Pell–A post, sometimes wrapped in a thick material like carpet or old blankets, that you can use as a practice target for Edged, Flexible, or Impact weapon training.

Heloderm Edged Weapons student practicing with “Robbie,” the Pell.


Pommel–The back end of a knife, bayonet or sword. One of the three main components that comprise the Hilt.


Primary–In the tactical arena, one’s primary is their go-to weapon. For an infantryman, that might be a rifle or machine gun. If s/he his dual armed, their Secondary might be a pistol. If not, it might be a knife or a bayonet.


Purpose Built–A tool designed and manufactured for the reasons you use it. Examples would be a fighting knife, as opposed to kitchen cutlery. You might grab a steak knife out of the butcher block on your counter if there is a home invader in your dining room, but it is more likely to break, and won’t make as wide a wound, as a Purpose Built fighting knife.


Quillion–A long Crossguard of an edged weapon. On a bayonet, the Quillion is on the opposite side from the Muzzle Ring. See also Hooked Quillion. For more information, see Appendix III of Bayonets.

The longer Carcano bayonet in this photo has a Quillion extending down toward the shorter bayonet. There’s also a Finial at the bottom of the Quillion.


Rapier–A long, skinny sword. As plate armor became more common and better designed, with fewer gaps or weaknesses, swords (which previously had wide blades to hack through leather armor or mail) slimmed down to squeeze through tiny openings between the other guy’s armor plates. Even Broad Swords were slimmer in the Renaissance than they had been during the Middle Ages, but the Rapier was skinnier still.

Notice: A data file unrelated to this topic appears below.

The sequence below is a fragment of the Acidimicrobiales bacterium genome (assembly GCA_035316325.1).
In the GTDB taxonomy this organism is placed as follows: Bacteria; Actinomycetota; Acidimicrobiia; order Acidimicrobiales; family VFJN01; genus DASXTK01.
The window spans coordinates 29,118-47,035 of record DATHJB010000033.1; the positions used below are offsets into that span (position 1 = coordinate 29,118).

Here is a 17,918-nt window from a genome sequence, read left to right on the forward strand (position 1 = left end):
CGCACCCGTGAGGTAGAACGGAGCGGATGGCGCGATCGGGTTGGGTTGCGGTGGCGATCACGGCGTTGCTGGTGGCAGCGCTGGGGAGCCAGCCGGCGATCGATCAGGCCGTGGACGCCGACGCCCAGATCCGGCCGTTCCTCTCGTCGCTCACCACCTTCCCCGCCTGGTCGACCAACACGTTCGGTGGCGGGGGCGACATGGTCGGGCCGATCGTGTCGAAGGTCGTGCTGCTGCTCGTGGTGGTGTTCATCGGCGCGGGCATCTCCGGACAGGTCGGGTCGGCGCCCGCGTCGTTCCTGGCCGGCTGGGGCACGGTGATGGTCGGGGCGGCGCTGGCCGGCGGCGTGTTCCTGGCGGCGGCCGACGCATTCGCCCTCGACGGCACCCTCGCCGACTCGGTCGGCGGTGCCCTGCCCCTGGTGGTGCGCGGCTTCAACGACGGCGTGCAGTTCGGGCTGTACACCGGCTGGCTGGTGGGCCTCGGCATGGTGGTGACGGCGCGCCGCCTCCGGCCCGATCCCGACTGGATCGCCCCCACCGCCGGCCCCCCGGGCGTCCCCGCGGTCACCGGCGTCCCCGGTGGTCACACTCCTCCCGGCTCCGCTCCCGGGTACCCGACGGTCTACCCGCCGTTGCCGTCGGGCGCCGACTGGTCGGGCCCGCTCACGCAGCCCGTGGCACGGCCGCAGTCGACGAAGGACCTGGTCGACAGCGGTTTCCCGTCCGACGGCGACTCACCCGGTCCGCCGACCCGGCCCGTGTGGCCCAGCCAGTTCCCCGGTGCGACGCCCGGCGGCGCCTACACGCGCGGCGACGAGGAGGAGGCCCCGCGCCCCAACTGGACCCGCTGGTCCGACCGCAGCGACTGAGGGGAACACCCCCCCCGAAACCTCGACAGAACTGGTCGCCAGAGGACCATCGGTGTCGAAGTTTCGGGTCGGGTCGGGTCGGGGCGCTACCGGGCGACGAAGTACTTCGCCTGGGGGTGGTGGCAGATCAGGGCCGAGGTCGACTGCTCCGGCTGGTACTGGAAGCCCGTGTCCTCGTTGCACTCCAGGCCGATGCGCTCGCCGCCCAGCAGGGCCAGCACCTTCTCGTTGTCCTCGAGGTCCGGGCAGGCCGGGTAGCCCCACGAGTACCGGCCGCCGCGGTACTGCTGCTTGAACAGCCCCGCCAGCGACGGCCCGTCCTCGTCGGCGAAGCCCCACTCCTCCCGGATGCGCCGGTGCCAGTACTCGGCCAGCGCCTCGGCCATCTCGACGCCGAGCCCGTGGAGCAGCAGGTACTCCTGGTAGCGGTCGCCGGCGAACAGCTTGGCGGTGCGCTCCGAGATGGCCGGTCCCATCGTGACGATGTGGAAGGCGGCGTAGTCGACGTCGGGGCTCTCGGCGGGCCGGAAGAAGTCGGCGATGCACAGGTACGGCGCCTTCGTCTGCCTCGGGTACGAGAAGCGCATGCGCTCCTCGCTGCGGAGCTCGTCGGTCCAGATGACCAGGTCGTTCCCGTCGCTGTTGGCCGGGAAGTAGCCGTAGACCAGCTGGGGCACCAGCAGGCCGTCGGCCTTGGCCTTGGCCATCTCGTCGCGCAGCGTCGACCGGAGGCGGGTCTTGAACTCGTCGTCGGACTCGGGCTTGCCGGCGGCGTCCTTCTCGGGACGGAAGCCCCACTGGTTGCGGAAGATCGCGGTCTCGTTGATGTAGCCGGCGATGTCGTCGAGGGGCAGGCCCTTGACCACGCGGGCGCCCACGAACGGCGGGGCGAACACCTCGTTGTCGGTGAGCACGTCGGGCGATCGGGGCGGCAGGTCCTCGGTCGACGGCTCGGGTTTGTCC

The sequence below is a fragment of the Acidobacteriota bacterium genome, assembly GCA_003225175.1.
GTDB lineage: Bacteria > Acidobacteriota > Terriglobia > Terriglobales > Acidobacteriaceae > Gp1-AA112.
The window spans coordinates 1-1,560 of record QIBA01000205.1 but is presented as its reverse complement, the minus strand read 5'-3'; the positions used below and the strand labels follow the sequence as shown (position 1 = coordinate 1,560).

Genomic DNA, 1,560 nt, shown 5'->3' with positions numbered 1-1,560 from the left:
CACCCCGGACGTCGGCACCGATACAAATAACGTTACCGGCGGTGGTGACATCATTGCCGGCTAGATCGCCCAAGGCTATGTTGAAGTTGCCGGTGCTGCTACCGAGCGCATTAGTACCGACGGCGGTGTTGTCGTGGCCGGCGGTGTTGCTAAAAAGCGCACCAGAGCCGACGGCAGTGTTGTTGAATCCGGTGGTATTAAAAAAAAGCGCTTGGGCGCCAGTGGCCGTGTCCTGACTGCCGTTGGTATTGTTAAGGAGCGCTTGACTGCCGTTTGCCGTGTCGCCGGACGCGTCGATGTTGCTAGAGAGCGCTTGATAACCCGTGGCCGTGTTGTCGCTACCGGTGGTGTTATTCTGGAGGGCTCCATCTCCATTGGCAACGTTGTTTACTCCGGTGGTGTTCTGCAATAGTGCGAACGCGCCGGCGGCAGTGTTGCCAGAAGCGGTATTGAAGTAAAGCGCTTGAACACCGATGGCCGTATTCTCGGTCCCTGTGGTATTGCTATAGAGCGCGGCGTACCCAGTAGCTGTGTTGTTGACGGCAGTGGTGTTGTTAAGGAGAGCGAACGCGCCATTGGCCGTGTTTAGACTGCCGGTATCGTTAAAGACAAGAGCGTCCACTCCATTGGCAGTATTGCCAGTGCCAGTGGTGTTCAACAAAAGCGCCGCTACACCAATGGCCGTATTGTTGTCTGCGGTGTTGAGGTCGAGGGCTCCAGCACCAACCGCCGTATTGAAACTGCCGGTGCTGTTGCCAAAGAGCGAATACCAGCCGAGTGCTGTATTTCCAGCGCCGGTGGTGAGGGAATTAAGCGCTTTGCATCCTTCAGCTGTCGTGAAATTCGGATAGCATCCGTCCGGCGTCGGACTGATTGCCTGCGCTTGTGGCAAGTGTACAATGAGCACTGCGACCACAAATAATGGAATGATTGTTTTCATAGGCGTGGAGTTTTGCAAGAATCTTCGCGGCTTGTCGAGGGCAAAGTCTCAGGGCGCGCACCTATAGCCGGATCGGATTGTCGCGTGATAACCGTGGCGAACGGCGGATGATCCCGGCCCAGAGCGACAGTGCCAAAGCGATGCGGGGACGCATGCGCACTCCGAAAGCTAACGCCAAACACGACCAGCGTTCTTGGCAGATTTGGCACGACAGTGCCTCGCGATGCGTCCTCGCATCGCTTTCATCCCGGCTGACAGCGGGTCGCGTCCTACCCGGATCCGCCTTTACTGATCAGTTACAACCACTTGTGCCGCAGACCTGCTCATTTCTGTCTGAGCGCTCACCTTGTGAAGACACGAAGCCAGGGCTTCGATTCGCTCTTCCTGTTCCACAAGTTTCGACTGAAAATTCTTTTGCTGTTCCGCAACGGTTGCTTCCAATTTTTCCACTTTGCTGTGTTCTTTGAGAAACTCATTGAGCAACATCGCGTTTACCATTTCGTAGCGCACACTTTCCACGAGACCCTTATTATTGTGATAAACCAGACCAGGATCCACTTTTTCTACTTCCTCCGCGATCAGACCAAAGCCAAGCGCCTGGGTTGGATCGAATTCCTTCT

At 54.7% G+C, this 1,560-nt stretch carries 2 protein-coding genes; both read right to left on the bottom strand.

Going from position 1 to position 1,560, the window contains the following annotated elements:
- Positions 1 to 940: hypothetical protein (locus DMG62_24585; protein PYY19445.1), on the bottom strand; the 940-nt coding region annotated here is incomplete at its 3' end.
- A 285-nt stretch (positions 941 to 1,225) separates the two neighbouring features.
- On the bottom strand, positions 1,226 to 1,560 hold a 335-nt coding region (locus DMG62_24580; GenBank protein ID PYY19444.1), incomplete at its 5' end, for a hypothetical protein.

Rapiers, sometimes called dueling swords, can cut (especially with a lashing tip), but were primarily intended as thrusting weapons. Rapiers were more often carried by civilians, as soldiers preferred heavier bladed Broad Swords, which were less fragile and more general purpose.


Ricasso–The flat part of an edged weapon’s blade, in front of the guard but behind the sharpened portion (the Edge or Edges). Ricassos often contain manufacturer’s markings.


Riposte–an immediate counterattack. Usually performed after evading, Parrying, or controlling the other guy’s attack.


Secondary–a backup gun. If your Primary is a Glock 17, you might carry a Glock 26 or a J-frame Smith snubbie as a Secondary. If your primary is a rifle or carbine, your duty pistol will be your Secondary. A secondary weapon need not be a firearm. Most pistoleros carry a folding knife as a secondary.


Support hand–The hand that does not need to be on the pistol.  Usually, but not always, your “weak” or non-dominant hand.


Support Side–Your NON-dominant side. We used to call it your “weak” side, but you should not have a weak hand or arm. Changing our words will not make that so, but extensive support side practice will. Your “Support” Side may or may not be actively engaged in supporting your dominant hand or arm. Clint Smith calls the non-dominant side the Opposite Side.


Tang (of a Knife or Sword)–An extension of the blade that fits into the hilt allowing the three components of the hilt (guard, grip and pommel) to be attached to the blade.